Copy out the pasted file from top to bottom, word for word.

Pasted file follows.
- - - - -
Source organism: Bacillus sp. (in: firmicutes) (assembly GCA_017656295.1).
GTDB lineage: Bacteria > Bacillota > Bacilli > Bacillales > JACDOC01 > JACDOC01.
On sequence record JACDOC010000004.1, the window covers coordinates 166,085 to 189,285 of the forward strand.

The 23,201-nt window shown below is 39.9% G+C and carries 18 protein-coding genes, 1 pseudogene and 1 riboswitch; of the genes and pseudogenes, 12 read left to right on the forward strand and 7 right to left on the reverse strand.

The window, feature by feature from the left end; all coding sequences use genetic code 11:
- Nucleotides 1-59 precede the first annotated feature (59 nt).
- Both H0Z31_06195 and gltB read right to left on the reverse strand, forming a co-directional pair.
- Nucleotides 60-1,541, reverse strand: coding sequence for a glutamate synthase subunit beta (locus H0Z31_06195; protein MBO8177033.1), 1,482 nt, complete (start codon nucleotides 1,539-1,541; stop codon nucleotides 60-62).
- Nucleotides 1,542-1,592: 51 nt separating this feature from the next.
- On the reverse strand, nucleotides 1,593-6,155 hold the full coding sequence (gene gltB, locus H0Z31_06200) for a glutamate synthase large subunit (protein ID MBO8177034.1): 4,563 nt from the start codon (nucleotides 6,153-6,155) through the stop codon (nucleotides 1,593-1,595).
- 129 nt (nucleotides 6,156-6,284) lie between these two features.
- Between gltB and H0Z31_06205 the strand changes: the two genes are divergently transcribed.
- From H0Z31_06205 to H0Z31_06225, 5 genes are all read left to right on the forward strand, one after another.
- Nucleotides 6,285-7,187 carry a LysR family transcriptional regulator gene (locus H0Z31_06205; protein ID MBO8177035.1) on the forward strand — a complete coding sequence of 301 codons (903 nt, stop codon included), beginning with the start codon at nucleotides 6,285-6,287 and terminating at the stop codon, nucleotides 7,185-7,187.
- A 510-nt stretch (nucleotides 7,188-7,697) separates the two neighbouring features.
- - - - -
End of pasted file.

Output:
Source organism: Bacillus sp. (in: firmicutes) (assembly GCA_017656295.1).
GTDB lineage: Bacteria > Bacillota > Bacilli > Bacillales > JACDOC01 > JACDOC01.
On sequence record JACDOC010000004.1, the window covers coordinates 166,085 to 189,285 of the forward strand.

The 23,201-nt window shown below is 39.9% G+C and carries 18 protein-coding genes, 1 pseudogene and 1 riboswitch; of the genes and pseudogenes, 12 read left to right on the forward strand and 7 right to left on the reverse strand.

The window, feature by feature from the left end; all coding sequences use genetic code 11:
- Nucleotides 1-59 precede the first annotated feature (59 nt).
- Both H0Z31_06195 and gltB read right to left on the reverse strand, forming a co-directional pair.
- Nucleotides 60-1,541, reverse strand: coding sequence for a glutamate synthase subunit beta (locus H0Z31_06195; protein MBO8177033.1), 1,482 nt, complete (start codon nucleotides 1,539-1,541; stop codon nucleotides 60-62).
- Nucleotides 1,542-1,592: 51 nt separating this feature from the next.
- On the reverse strand, nucleotides 1,593-6,155 hold the full coding sequence (gene gltB, locus H0Z31_06200) for a glutamate synthase large subunit (protein ID MBO8177034.1): 4,563 nt from the start codon (nucleotides 6,153-6,155) through the stop codon (nucleotides 1,593-1,595).
- 129 nt (nucleotides 6,156-6,284) lie between these two features.
- Between gltB and H0Z31_06205 the strand changes: the two genes are divergently transcribed.
- From H0Z31_06205 to H0Z31_06225, 5 genes are all read left to right on the forward strand, one after another.
- Nucleotides 6,285-7,187 carry a LysR family transcriptional regulator gene (locus H0Z31_06205; protein ID MBO8177035.1) on the forward strand — a complete coding sequence of 301 codons (903 nt, stop codon included), beginning with the start codon at nucleotides 6,285-6,287 and terminating at the stop codon, nucleotides 7,185-7,187.
- A 510-nt stretch (nucleotides 7,188-7,697) separates the two neighbouring features.